In our previous post, we introduced Dr. Elaine Goodman, who observed numerous medical mistakes while her mother was hospitalized for six months when fighting breast cancer. The second half of her story follows.
Medication Not Adjusted as Required
The mom experienced frequent medication errors that could have been avoided there been fewer doctors involved in treating her. For example, she received a drug that required frequent monitoring to adjust the dosage in relation to the patient’s nutritional status. A doctor ordered a larger dose without checking the patient’s nutritional status, resulting in a overdose that made the mom sleep for days. With fewer doctors with more awareness of the monitoring requirements of the specific medication, this might not have happened.
Wrong Chemo Drug Ordered
A similar problem arose when the mom’s oncologist was out. A covering doctor administered the regularly scheduled chemotherapy. Unfortunately, it was the wrong drug, which meant that Dr. Goodman’s mom had gone untreated for a week before the error was discovered.
Dr. Goodman learned that the incorrect drug had almost the same name as the correct drug, with the labels being almost identical.
Errors Lead to Changes in Hospital Medication Procedures
It turned out the drug that had been incorrectly administered had a name that was almost identical to the name of the correct drug, and the labels were almost identical. There were no systems in place to catch errors like this before they affected patients. Moreover, the hospital pharmacist did not have in-depth knowledge of chemotherapy drugs. Eventually, the hospital hired a new chemotherapy pharmacist, provided nurses with more training, and changed how the chemotherapy drugs were ordered and labeled.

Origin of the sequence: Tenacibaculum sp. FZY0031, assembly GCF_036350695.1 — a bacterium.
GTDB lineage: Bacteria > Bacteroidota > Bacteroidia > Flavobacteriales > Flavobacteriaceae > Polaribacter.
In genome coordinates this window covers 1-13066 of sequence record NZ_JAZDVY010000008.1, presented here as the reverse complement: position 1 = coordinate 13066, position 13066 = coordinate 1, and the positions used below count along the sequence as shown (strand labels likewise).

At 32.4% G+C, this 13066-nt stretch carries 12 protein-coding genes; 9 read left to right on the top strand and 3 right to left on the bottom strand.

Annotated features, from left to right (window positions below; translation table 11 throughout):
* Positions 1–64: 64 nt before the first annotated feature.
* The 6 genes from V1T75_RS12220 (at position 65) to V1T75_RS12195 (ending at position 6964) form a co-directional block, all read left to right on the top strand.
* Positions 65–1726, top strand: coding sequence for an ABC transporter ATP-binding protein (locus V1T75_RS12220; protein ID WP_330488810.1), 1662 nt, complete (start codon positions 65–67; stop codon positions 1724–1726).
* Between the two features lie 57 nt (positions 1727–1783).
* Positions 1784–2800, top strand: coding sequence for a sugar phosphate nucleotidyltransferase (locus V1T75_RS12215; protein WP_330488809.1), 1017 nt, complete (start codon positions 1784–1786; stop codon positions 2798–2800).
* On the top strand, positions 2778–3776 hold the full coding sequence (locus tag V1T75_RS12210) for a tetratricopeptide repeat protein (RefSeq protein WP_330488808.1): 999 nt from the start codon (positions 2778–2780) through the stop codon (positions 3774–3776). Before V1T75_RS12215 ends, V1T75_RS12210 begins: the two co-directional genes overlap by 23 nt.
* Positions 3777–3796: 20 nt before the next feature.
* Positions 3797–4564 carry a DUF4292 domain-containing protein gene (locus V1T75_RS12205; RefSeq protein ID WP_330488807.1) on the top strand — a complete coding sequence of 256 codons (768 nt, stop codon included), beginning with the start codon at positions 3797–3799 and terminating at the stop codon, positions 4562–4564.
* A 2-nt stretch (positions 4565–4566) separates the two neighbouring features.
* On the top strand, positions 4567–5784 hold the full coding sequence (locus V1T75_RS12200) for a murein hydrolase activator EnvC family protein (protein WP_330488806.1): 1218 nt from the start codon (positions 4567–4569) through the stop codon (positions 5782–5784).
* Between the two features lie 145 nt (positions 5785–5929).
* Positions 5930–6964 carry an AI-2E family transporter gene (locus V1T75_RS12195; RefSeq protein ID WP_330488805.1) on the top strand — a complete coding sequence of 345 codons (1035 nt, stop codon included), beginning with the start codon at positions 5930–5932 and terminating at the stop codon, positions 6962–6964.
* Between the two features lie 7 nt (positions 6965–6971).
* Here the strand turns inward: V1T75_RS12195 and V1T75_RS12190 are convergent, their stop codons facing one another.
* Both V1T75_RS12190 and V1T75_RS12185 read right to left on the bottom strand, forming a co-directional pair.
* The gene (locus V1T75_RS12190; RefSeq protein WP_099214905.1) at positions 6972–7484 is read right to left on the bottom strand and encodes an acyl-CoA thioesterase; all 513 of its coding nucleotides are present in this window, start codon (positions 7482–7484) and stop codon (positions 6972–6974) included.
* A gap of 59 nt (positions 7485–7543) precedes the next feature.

Dr. Goodman believes that medical and hospital training and techniques have not kept up with increasingly complex treatments, medications and procedures. Moreover, nurses’ and doctors’ abilities are affected by overbooking, multitasking and functioning on very little sleep. Even the most well-trained, careful and caring provider is bound to burn out and make mistakes in such circumstances. Given the facts, it’s suprising that there are not more instances of medical malpractice.
Doctors Need Training in Patient Safety
According to Dr. Goodman, the entire system needs revamping, beginning with appropriate training in patient safety for doctors and nurses. Most medical and nursing schools, if they offer such a class at all, classify it as an elective. It should be required, she says. The culture should change to allow staff members to report events and situations that could affect patient safety – without negative consequences to the person reporting the problem.
Source: ProPublica, “What a New Doctor Learned About Medical Mistakes From Her Mom’s Death,” by Marshall Allen, Jan. 9, 2013.